Use rel=”spam” to Fight Comment Spam?

As I was going through my Akismet spam filter today reviewing the 87 comment spam I got during the prior ~24 hours to ensure I didn’t delete any legitimate comments, it occurred to me that maybe there is a simple solution to comment spam.

What if blog apps could simply mark a hyperlink with?:


The simple idea is that rather than delete spams, blogs could start maintaining a special page of links to comment spammer’s websites using rel=”spam” on the “A” element. Basically this would be PageRank in reverse. The search engines would then apply negative weighting to anything marked spam and give the spammers the exact opposite of what they were pursuing when they unethically tried to game the system!\.

 For example, Google could give negative PageRank for a spam link compared to positive PageRank for a non-spam link. Google could also weight the relevency of the link text negatively vs. the positive value it would give a non-spam link. This would have the affect of distributing the watch-dogging of spammers out onto the web without requiring any new infrastructure, and it would create a clear disincentive for comment spammers instead of the lack of disincentive from “nofollow.”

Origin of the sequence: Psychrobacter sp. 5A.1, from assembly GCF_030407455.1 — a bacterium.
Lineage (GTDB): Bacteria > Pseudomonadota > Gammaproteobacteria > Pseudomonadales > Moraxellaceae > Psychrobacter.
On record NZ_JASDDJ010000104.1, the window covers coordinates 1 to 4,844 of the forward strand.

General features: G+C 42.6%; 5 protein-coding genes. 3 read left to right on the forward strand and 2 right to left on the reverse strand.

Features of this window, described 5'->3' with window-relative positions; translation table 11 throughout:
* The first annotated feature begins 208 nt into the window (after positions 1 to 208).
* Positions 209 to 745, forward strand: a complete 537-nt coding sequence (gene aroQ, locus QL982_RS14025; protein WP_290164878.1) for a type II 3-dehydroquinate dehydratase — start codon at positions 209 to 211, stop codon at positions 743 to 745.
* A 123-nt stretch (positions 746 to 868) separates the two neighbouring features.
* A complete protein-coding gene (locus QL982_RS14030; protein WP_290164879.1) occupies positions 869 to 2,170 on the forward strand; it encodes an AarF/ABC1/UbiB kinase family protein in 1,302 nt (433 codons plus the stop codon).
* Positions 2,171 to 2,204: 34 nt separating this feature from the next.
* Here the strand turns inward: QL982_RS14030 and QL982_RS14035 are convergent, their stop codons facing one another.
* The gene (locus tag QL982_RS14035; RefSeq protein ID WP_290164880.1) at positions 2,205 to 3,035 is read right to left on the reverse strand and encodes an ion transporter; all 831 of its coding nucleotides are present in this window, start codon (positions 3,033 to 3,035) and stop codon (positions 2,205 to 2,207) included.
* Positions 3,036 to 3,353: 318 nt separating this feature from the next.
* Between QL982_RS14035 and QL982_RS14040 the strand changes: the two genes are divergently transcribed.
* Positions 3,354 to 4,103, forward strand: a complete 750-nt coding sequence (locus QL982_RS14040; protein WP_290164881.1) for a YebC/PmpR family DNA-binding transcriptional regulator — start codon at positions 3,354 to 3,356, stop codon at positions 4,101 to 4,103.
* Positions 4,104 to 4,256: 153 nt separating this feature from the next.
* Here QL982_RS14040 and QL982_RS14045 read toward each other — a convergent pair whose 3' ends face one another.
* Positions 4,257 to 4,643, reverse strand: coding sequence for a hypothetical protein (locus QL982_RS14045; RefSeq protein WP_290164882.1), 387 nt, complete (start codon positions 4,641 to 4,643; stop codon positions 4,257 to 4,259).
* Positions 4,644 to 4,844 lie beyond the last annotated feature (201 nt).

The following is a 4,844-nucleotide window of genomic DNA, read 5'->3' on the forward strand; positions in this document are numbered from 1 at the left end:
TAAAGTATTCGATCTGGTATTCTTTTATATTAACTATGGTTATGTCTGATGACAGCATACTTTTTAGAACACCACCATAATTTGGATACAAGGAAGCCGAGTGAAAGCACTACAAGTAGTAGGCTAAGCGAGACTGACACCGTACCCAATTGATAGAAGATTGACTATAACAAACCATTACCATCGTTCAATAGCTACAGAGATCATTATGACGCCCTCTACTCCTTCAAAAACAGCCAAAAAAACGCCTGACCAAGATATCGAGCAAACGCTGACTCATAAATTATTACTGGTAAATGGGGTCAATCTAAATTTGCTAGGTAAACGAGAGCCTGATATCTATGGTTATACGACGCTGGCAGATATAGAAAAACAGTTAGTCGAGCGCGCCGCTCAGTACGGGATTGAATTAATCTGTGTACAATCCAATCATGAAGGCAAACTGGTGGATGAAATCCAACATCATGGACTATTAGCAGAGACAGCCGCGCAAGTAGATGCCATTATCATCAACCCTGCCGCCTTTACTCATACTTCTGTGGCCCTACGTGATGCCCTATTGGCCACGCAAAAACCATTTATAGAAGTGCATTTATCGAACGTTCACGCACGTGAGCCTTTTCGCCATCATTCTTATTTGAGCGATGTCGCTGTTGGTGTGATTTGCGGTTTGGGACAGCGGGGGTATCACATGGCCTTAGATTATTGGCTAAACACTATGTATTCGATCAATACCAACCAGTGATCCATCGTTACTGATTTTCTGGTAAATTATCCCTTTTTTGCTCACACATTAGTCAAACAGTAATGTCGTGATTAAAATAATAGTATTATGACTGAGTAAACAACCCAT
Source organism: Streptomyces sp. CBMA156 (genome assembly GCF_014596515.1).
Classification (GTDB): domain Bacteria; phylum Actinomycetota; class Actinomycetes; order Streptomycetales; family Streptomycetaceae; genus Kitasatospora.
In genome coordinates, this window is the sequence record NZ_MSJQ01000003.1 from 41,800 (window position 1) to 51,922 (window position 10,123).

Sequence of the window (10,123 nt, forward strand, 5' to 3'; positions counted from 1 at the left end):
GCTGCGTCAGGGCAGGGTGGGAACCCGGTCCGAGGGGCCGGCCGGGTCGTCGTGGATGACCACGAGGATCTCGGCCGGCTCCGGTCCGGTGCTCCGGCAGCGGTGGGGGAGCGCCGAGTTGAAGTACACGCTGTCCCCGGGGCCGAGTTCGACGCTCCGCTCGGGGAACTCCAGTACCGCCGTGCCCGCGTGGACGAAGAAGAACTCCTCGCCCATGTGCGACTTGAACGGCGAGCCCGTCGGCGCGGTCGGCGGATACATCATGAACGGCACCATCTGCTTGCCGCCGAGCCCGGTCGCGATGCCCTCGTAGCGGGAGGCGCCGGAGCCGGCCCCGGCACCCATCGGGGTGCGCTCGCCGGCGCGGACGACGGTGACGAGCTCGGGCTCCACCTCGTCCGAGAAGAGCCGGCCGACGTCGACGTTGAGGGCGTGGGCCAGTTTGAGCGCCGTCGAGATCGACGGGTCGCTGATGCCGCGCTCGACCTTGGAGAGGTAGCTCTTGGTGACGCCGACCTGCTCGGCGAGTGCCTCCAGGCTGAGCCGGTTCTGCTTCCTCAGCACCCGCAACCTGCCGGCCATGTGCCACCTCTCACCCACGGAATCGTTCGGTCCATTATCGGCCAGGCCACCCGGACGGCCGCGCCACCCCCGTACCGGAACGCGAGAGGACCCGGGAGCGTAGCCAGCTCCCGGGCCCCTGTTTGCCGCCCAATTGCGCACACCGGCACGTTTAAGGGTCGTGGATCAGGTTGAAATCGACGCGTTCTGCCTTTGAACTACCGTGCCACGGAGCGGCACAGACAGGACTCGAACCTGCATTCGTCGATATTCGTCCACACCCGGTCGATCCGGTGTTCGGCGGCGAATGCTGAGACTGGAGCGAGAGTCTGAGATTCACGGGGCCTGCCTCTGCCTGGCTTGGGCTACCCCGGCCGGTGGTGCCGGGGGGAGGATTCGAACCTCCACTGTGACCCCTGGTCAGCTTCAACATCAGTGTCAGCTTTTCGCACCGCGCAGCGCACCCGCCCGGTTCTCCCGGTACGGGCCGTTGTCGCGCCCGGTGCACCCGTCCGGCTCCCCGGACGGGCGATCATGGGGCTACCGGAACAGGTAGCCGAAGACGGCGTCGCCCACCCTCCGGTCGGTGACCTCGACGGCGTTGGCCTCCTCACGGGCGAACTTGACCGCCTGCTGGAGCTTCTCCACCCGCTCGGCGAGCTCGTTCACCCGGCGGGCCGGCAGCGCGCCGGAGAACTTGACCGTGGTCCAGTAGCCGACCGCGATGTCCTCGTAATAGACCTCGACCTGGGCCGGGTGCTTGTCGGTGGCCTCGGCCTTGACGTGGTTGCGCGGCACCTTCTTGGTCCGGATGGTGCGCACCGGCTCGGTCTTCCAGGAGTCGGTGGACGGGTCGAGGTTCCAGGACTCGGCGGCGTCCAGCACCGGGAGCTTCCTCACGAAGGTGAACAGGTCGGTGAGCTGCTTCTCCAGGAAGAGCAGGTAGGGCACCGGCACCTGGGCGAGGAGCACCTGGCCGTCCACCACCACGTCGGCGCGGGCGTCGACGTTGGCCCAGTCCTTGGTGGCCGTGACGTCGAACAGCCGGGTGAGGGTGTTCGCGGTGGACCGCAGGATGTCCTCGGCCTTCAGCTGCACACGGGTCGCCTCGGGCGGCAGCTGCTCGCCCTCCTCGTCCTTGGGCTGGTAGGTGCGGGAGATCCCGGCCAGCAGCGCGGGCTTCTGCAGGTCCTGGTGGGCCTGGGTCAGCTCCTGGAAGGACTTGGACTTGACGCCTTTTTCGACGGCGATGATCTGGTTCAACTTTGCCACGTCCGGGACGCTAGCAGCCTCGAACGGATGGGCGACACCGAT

Are there problems with this I’m not foreseeing?  Probably.  I already know that people would try to game the system for negative purposes, and that’s to be expected. Still, I think that for the most part anyone simply using it to field a grudge or in as attempt to harm a competitor would be doing it by definition on such a small scale that it would have no effective. Given that the many comment spammers automate, they can end up with huge numbers of comment spam links. If the search engines merely weighted a spam link as 1/10th the negative value of a positive link, it would certainly still be effective.